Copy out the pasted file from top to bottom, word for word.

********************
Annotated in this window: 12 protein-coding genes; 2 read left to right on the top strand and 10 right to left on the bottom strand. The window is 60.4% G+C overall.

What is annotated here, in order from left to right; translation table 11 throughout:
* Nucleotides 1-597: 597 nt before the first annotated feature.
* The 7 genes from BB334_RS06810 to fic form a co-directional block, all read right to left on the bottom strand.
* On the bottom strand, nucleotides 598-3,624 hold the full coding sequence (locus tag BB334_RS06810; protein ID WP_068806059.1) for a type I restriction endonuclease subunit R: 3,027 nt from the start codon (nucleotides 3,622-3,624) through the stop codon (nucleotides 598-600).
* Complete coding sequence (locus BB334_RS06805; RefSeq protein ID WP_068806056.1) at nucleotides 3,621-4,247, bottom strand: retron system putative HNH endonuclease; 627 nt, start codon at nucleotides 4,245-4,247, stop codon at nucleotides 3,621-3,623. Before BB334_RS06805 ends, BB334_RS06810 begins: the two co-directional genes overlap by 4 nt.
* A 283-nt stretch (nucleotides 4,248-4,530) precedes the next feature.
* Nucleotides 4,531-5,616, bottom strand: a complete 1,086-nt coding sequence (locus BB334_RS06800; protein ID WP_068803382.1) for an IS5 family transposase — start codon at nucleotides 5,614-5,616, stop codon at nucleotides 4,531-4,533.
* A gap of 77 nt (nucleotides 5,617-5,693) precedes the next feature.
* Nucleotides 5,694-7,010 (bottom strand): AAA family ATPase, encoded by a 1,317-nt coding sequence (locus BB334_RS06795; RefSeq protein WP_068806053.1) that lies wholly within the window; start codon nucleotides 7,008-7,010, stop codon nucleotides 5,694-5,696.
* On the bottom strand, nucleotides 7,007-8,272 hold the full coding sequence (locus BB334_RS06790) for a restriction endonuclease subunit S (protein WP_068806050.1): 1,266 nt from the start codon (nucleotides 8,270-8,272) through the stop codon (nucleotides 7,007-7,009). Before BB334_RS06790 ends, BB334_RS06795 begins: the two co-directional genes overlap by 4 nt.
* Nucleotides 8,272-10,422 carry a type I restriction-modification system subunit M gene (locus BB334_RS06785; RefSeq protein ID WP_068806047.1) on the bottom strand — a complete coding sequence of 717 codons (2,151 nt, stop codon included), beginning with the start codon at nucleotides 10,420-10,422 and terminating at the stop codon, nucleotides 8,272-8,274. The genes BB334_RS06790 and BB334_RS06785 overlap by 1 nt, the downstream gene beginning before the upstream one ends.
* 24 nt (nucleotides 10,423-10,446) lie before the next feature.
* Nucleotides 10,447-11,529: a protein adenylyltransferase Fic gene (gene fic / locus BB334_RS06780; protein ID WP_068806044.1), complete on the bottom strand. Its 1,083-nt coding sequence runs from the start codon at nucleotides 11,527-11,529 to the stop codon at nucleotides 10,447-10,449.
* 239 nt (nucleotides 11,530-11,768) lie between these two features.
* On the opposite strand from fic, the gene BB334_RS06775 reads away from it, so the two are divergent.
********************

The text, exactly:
Annotated in this window: 12 protein-coding genes; 2 read left to right on the top strand and 10 right to left on the bottom strand. The window is 60.4% G+C overall.

What is annotated here, in order from left to right; translation table 11 throughout:
* Nucleotides 1-597: 597 nt before the first annotated feature.
* The 7 genes from BB334_RS06810 to fic form a co-directional block, all read right to left on the bottom strand.
* On the bottom strand, nucleotides 598-3,624 hold the full coding sequence (locus tag BB334_RS06810; protein ID WP_068806059.1) for a type I restriction endonuclease subunit R: 3,027 nt from the start codon (nucleotides 3,622-3,624) through the stop codon (nucleotides 598-600).
* Complete coding sequence (locus BB334_RS06805; RefSeq protein ID WP_068806056.1) at nucleotides 3,621-4,247, bottom strand: retron system putative HNH endonuclease; 627 nt, start codon at nucleotides 4,245-4,247, stop codon at nucleotides 3,621-3,623. Before BB334_RS06805 ends, BB334_RS06810 begins: the two co-directional genes overlap by 4 nt.
* A 283-nt stretch (nucleotides 4,248-4,530) precedes the next feature.
* Nucleotides 4,531-5,616, bottom strand: a complete 1,086-nt coding sequence (locus BB334_RS06800; protein ID WP_068803382.1) for an IS5 family transposase — start codon at nucleotides 5,614-5,616, stop codon at nucleotides 4,531-4,533.
* A gap of 77 nt (nucleotides 5,617-5,693) precedes the next feature.
* Nucleotides 5,694-7,010 (bottom strand): AAA family ATPase, encoded by a 1,317-nt coding sequence (locus BB334_RS06795; RefSeq protein WP_068806053.1) that lies wholly within the window; start codon nucleotides 7,008-7,010, stop codon nucleotides 5,694-5,696.
* On the bottom strand, nucleotides 7,007-8,272 hold the full coding sequence (locus BB334_RS06790) for a restriction endonuclease subunit S (protein WP_068806050.1): 1,266 nt from the start codon (nucleotides 8,270-8,272) through the stop codon (nucleotides 7,007-7,009). Before BB334_RS06790 ends, BB334_RS06795 begins: the two co-directional genes overlap by 4 nt.
* Nucleotides 8,272-10,422 carry a type I restriction-modification system subunit M gene (locus BB334_RS06785; RefSeq protein ID WP_068806047.1) on the bottom strand — a complete coding sequence of 717 codons (2,151 nt, stop codon included), beginning with the start codon at nucleotides 10,420-10,422 and terminating at the stop codon, nucleotides 8,272-8,274. The genes BB334_RS06790 and BB334_RS06785 overlap by 1 nt, the downstream gene beginning before the upstream one ends.
* 24 nt (nucleotides 10,423-10,446) lie before the next feature.
* Nucleotides 10,447-11,529: a protein adenylyltransferase Fic gene (gene fic / locus BB334_RS06780; protein ID WP_068806044.1), complete on the bottom strand. Its 1,083-nt coding sequence runs from the start codon at nucleotides 11,527-11,529 to the stop codon at nucleotides 10,447-10,449.
* 239 nt (nucleotides 11,530-11,768) lie between these two features.
* On the opposite strand from fic, the gene BB334_RS06775 reads away from it, so the two are divergent.